Nearly everyone knows what heavy cream is, and it can be found in supermarkets nationwide. You'll see it sold in small containers in the dairy section. It's sometimes called heavy whipping cream, and it is the richest of the milk products. It gets its richness from having the highest amount of fat out of all milk products, ranging from 36-40%.
Heavy cream powder, a dehydrated version of this dairy product, doesn't enjoy the same level of popularity, but it's a great way to have heavy cream whenever you want to use it. Since the powder is shelf-stable, you can keep it in your pantry to add richness to a soup or a sauce whenever necessary -- no more trying to finish a container of cream before it goes bad. Heavy cream powder is an undervalued culinary gem that can be used in various ways.
Read more: The 15 Best Milk Brands, Ranked
How Is Heavy Cream Powder Made?
Fresh heavy cream forms the base for this powder, which is extracted from whole milk. The cream is the fat in the milk that naturally rises to the top. But no dairy company has time to wait for gravity to do the work. To produce enough cream for commercial sales, companies put the milk into machines called separators that spin at high speeds. This creates enough force to separate the cream from the milk. Then, the moisture is removed from the cream, leaving only the cream solids. These solids are turned into a powder.
Depending on the manufacturer, powdered cream may be mixed with nonfat dry or skim milk solids. Some companies add vitamin C and vitamin E as natural preservatives. Others simply sell the dried solids from the cream. In any case, most heavy cream powders have an impressive butterfat level -- around 72%. Nutritionally, this translates to anywhere from 1½ to 4½ grams of fat per tablespoon, depending on the brand.
What Does Heavy Cream Powder Taste Like?
Heavy cream powder has a mild, milky taste with a bit of sweetness, much like plain butter. There may be a touch of tang or bitterness as well since the powder has no sugar added to it. Overall, the flavor of heavy cream powder is very subtle.
While it's delicate in flavor, this ingredient works wonders in recipes because it adds so much richness. Because of its fattiness, the powder creates a luxurious mouthfeel to any dish it's incorporated into. Heavy cream powder can make something as simple as scrambled eggs taste creamier, more like a custard. It can give a cheese sauce for macaroni and cheese a smoother finish or take a salad dressing to the next level with its lusciousness. The powder can also help tame the bitterness of a beverage or dish, which is also why cream is such a popular addition to coffee; it takes the edge off.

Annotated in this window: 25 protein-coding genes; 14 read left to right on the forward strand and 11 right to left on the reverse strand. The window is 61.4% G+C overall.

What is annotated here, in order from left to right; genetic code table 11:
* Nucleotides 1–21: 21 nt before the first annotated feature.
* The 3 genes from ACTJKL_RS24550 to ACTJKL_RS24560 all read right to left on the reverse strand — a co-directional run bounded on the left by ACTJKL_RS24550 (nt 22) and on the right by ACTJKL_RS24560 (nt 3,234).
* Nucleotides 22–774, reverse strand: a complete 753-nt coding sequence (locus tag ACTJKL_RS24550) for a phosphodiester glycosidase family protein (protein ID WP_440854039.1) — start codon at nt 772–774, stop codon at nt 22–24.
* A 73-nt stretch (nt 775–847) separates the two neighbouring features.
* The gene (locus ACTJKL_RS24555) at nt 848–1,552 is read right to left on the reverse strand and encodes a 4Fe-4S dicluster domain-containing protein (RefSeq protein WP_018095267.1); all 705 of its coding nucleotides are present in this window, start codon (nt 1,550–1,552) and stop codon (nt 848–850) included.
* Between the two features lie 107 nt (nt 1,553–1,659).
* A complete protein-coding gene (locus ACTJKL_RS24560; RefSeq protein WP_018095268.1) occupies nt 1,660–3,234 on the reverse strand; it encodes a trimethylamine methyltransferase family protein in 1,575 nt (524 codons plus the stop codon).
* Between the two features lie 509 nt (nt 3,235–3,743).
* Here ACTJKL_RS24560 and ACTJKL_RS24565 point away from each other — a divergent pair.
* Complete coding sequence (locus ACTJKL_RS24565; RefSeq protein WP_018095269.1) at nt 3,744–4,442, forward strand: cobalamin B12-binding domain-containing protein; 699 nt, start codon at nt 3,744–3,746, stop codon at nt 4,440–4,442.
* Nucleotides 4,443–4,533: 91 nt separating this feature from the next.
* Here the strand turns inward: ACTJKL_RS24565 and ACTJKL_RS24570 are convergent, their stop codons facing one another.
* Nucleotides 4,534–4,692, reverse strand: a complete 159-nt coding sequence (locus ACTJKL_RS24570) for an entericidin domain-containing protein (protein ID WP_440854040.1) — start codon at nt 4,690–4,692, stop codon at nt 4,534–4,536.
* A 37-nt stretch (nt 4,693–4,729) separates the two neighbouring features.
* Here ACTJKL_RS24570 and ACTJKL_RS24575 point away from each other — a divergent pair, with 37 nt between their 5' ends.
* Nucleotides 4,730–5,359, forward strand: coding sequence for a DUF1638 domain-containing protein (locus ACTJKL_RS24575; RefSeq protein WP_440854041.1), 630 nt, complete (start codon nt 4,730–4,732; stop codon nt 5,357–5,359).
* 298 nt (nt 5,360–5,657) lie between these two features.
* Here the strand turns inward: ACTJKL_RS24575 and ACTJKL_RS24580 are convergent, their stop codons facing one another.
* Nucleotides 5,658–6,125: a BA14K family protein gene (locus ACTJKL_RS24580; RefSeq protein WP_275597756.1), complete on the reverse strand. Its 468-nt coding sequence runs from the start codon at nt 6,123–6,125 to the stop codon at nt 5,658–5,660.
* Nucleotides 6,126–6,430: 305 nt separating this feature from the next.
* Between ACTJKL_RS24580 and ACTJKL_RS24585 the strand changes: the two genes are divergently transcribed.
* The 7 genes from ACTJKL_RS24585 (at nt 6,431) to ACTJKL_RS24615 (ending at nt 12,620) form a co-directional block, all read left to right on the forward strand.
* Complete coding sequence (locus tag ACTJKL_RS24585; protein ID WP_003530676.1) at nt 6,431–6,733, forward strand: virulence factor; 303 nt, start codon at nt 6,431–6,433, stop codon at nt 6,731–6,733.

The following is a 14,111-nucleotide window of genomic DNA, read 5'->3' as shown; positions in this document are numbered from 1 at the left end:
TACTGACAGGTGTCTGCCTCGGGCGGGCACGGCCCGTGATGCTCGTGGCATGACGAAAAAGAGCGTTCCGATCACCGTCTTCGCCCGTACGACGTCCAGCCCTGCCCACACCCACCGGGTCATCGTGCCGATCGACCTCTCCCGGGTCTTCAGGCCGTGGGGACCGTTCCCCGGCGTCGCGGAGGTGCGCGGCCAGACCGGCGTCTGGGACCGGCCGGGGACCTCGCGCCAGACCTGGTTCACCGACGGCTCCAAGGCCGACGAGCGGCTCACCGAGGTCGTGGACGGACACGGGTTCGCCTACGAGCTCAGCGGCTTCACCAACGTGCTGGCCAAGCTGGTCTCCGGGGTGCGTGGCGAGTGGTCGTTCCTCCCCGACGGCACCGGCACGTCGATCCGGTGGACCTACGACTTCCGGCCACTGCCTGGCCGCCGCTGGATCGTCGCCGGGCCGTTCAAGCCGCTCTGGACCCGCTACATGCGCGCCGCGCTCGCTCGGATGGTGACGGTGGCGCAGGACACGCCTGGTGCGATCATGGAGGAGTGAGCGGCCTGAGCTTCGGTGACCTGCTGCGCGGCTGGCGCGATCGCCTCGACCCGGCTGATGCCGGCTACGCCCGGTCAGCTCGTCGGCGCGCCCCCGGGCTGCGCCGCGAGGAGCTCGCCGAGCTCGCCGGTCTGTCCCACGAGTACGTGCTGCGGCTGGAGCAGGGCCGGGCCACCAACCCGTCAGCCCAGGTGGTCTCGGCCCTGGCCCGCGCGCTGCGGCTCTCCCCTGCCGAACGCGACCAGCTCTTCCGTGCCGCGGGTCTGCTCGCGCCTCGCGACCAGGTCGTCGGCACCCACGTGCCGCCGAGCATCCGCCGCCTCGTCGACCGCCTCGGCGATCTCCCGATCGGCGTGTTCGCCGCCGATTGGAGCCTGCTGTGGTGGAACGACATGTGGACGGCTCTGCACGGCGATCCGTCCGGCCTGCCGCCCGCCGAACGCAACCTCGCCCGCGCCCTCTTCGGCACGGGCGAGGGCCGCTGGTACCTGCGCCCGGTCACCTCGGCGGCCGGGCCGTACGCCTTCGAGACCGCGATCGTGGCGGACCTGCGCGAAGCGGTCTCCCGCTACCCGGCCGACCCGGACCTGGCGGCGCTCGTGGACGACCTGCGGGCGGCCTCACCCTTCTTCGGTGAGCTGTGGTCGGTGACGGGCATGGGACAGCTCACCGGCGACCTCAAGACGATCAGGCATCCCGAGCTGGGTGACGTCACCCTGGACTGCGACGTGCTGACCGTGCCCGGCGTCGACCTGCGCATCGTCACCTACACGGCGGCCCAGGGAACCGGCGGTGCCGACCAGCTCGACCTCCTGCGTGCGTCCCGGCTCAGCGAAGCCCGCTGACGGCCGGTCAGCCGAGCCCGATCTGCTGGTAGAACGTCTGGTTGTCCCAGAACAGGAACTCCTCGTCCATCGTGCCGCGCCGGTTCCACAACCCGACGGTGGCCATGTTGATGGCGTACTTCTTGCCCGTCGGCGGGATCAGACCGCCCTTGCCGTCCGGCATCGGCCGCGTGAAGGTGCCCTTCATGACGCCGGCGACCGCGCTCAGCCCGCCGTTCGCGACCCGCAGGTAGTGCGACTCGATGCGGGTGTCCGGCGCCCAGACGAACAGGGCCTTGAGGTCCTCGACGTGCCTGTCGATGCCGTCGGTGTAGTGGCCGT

How To Cook With Heavy Cream Powder
Heavy cream powder is a versatile ingredient; use it in its powdered form to make a sauce smoother and richer without diluting it. The powder could take a tomato-based pasta sauce and transform it into a tomato cream sauce. It could also enhance a mushroom gravy or any pan sauce. The powder would work well in soups, too. And for coffee fans, it makes an excellent substitute for fresh cream in your morning cup of joe. It's probably a healthier choice than your standard powdered creamers, which often contain no real cream.
The powder can also be rehydrated to create regular heavy cream so you can have it on hand whenever needed. The trick is blending the water and powder thoroughly and allowing it to sit for a while. The suggested ratio of water to powder seems to vary; some recommend starting with 1 cup of water to ½ cup of powder, while others suggest using a 1-to-1 ratio. Once the reconstituted cream has rested, it will act the same as fresh heavy cream in any recipe.
Where To Buy Heavy Cream Powder
You'll unlikely find heavy cream powder in your local supermarket, but it's readily available through many online stores, such as Amazon. Many of the manufacturers sell their product directly through their websites as well. The prices will vary from around $15 to $19 per pound. It's a good investment, considering its impressive shelf life. If stored properly, the powder can last up to two years, so you'll want to keep it in a place that is cool and dry.
It's worth the extra effort to get heavy cream powder. While it's easier to get nonfat dry milk powder, this product wouldn't be a great substitute for its heavy cream counterpart. The lack of fat in the dry milk wouldn't provide the same level of richness as heavy cream powder. And it's that extra fat that helps create that delicious creamy taste.
Read the original article on Daily Meal.